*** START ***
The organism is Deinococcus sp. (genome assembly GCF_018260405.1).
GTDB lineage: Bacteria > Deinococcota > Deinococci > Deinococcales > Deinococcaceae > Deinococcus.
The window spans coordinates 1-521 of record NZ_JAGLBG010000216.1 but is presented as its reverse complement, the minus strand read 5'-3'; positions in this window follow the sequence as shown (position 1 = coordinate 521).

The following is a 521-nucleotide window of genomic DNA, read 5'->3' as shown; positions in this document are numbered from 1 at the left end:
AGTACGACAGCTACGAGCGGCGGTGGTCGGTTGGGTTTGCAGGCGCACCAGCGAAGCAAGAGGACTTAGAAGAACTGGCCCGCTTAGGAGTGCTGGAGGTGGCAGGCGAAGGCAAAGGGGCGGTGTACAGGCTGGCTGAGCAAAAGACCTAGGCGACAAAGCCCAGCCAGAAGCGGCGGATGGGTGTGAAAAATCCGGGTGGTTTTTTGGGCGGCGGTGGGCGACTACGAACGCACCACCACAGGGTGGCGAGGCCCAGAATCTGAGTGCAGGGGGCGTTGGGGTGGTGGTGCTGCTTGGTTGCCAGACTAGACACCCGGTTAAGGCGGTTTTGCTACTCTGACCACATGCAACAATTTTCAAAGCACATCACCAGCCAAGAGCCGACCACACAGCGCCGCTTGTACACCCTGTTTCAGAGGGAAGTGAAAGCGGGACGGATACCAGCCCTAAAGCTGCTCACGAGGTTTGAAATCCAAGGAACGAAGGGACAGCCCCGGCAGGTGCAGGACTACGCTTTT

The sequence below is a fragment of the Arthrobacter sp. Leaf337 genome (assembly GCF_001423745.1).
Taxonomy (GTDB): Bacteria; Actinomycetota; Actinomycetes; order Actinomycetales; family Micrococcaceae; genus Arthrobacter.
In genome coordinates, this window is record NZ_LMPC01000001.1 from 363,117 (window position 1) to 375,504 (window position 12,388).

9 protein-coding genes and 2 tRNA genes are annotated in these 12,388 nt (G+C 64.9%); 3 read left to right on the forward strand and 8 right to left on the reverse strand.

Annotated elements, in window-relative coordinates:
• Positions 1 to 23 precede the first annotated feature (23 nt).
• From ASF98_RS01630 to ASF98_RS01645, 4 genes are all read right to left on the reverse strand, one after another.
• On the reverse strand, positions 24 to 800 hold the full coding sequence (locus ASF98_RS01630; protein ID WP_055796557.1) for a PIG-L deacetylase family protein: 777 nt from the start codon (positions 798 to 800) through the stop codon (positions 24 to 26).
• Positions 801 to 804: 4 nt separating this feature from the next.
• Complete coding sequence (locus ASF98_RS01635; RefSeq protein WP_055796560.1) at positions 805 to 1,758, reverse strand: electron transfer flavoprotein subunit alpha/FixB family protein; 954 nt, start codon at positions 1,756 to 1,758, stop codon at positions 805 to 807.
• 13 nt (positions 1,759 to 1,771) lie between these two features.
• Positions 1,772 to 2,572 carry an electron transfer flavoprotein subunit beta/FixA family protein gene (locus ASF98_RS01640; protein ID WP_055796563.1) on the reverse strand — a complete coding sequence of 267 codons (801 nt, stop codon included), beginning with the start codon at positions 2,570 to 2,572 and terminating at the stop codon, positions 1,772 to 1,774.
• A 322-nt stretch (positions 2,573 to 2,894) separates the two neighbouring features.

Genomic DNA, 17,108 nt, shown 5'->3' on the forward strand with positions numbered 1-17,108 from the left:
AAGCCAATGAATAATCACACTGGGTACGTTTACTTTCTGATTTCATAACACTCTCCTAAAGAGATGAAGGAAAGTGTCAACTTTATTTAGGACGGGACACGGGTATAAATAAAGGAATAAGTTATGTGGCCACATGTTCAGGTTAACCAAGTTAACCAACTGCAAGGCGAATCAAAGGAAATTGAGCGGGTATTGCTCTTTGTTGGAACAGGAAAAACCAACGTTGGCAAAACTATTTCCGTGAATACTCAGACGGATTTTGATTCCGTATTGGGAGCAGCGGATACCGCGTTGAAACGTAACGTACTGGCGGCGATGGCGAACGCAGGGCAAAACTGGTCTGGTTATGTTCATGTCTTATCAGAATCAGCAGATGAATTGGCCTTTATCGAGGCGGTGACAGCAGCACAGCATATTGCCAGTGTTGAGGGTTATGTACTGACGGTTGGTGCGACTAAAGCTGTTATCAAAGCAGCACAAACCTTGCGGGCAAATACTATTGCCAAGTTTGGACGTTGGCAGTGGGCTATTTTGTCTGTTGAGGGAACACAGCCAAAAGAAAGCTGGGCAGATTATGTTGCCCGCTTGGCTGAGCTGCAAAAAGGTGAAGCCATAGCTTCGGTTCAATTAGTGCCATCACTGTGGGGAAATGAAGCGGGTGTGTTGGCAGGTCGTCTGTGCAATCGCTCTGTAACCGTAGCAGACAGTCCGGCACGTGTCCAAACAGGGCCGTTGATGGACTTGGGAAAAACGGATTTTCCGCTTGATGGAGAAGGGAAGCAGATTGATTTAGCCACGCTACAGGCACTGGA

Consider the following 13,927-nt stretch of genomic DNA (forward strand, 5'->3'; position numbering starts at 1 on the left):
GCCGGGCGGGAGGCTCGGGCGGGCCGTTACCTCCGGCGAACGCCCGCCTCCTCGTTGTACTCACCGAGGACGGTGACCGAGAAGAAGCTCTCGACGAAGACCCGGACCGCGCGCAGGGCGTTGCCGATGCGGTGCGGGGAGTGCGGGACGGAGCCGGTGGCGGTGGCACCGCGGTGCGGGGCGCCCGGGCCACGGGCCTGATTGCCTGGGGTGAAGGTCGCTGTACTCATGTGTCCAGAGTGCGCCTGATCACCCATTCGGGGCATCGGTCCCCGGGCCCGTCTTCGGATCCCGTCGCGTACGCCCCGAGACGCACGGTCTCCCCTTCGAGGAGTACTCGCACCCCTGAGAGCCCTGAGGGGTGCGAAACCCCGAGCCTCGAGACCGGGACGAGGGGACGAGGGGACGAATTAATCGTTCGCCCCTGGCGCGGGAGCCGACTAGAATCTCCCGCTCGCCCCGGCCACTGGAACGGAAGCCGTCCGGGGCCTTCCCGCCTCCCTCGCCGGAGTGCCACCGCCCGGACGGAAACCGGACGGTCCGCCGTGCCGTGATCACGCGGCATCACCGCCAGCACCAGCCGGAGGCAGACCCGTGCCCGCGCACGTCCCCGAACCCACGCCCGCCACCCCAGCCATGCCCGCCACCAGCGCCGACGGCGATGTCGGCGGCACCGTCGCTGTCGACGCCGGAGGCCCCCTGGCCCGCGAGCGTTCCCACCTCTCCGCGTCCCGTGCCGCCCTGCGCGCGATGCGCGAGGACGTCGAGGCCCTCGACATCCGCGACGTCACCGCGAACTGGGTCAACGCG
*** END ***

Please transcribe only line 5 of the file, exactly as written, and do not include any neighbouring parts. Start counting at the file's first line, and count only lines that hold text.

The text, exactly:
AGTACGACAGCTACGAGCGGCGGTGGTCGGTTGGGTTTGCAGGCGCACCAGCGAAGCAAGAGGACTTAGAAGAACTGGCCCGCTTAGGAGTGCTGGAGGTGGCAGGCGAAGGCAAAGGGGCGGTGTACAGGCTGGCTGAGCAAAAGACCTAGGCGACAAAGCCCAGCCAGAAGCGGCGGATGGGTGTGAAAAATCCGGGTGGTTTTTTGGGCGGCGGTGGGCGACTACGAACGCACCACCACAGGGTGGCGAGGCCCAGAATCTGAGTGCAGGGGGCGTTGGGGTGGTGGTGCTGCTTGGTTGCCAGACTAGACACCCGGTTAAGGCGGTTTTGCTACTCTGACCACATGCAACAATTTTCAAAGCACATCACCAGCCAAGAGCCGACCACACAGCGCCGCTTGTACACCCTGTTTCAGAGGGAAGTGAAAGCGGGACGGATACCAGCCCTAAAGCTGCTCACGAGGTTTGAAATCCAAGGAACGAAGGGACAGCCCCGGCAGGTGCAGGACTACGCTTTT